5. Go Bulldog! Although the incremental approach is useful advice earlier in the research project, there is a time when you must put out a lot of effort to get the paper out the door. I have found that a useful strategy when a project gets close to completion is to focus total effort. You must bite down and hang on. We call it “Going Bulldog!” We joke that we do not sleep, shave, wear deodorant, or do anything unnecessary until the work is done. This is a euphemism, of course, for focusing total effort on that single project until it is out the door. It is necessary because the last 20% of the project seems to take another 80% of the time. If you do not focus total effort, it seems like you can never finish a project.

6. Practice, practice, practice. Publishing is just like sex; you must practice, practice, practice, or at least that is what you tell your sweetie. Like any learned skill, publishing takes practice. Especially early in your career, like when you are a student, it is OK to write up datasets and send them off to low- grade journals to get practice writing complete articles, dealing with reviewers, and bringing work to completion. These will not make the key difference in terms of landing a great academic job, but they show good activity and they will help you refine your skills. Examples on my resume include Campion (1978, 1980). (But see the caveats below about not spending too much time on low quality research.)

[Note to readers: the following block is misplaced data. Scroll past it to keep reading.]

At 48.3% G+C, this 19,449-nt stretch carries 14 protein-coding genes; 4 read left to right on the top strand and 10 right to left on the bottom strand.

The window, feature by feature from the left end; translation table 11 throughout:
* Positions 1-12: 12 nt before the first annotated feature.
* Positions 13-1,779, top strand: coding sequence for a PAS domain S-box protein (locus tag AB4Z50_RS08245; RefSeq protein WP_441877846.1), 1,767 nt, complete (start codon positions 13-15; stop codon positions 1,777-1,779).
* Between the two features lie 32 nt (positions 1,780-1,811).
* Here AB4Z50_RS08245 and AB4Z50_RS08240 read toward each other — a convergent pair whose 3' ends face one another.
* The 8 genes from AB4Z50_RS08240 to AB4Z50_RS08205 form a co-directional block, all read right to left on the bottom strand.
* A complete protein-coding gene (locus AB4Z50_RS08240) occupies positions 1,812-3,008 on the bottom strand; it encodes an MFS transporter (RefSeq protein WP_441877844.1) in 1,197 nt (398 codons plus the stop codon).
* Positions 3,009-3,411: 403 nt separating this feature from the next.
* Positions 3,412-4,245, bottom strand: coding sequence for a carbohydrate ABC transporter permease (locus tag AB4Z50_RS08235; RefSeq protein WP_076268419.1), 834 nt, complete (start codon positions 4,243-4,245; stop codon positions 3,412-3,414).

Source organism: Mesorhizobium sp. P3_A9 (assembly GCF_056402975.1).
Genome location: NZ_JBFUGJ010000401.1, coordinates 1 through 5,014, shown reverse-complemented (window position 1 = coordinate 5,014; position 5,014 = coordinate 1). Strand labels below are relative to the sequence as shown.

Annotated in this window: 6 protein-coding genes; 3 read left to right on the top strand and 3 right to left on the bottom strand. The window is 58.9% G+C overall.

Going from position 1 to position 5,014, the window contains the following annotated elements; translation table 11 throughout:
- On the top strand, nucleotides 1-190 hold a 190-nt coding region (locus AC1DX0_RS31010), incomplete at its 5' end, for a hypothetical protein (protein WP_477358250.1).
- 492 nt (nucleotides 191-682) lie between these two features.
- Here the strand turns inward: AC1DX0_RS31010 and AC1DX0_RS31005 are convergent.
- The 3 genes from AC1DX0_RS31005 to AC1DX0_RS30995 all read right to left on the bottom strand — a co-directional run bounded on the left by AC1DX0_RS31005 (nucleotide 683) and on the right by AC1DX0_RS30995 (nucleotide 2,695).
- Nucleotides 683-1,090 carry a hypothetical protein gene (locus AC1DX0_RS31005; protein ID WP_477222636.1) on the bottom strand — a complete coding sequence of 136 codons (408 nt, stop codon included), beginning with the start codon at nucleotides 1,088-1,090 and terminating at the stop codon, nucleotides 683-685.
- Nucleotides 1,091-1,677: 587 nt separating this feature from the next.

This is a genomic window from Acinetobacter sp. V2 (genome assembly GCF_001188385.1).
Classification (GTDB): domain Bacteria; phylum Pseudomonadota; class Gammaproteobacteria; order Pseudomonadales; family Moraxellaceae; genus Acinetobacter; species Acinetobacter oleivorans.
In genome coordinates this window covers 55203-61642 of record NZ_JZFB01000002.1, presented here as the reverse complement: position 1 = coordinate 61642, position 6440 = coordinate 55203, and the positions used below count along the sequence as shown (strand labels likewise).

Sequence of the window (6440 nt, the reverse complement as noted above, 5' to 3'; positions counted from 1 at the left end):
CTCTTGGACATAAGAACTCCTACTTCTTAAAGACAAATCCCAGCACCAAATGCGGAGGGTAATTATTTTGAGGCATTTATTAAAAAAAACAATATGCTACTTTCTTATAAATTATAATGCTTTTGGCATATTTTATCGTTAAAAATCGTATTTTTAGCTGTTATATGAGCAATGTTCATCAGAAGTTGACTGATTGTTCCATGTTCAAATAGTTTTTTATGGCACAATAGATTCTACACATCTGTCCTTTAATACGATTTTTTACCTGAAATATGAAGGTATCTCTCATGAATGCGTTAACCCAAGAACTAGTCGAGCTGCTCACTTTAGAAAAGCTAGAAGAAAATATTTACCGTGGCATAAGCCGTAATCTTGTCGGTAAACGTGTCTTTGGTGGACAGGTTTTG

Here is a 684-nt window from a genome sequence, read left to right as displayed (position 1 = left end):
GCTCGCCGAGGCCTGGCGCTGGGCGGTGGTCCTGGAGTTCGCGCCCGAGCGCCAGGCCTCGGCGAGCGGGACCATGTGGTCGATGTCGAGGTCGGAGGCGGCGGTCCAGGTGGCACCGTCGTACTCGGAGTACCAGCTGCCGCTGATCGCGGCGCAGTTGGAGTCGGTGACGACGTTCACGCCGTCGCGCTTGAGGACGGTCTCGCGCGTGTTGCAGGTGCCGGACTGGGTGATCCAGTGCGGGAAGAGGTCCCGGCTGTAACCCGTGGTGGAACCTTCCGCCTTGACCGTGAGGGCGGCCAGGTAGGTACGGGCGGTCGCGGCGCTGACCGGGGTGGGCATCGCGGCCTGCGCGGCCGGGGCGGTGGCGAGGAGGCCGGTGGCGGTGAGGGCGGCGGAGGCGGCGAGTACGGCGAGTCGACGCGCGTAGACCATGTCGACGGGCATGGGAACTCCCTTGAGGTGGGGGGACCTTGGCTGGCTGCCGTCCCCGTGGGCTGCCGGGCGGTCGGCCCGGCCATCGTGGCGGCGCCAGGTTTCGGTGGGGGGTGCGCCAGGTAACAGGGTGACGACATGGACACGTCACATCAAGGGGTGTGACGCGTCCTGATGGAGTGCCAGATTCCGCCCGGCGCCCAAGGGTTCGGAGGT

How to Pick Research Topics

1. Don’t just study what interests you. I have found that most topics become interesting once you start studying them. Using your native interests to guide you early in your career is misleading because you do not really know what interests you yet. It is amazing how things magically become really interesting if you are successful researching them. The more you learn about something, usually the more interesting it will get.

2. Have your cake and eat it too. Study topics that have practical implications. We are an “applied” science. We do not do “basic” research. Our role is to help organizations and workers be more effective. Study topics that companies and workers care about. This has the additional benefit of getting organizations to support your research and possibly even pay you for it. Also, it is a big kick to see your research influence hundreds or thousands of people’s work lives. We can have an impact on the world in many ways for which we should be proud (Campion, 1986).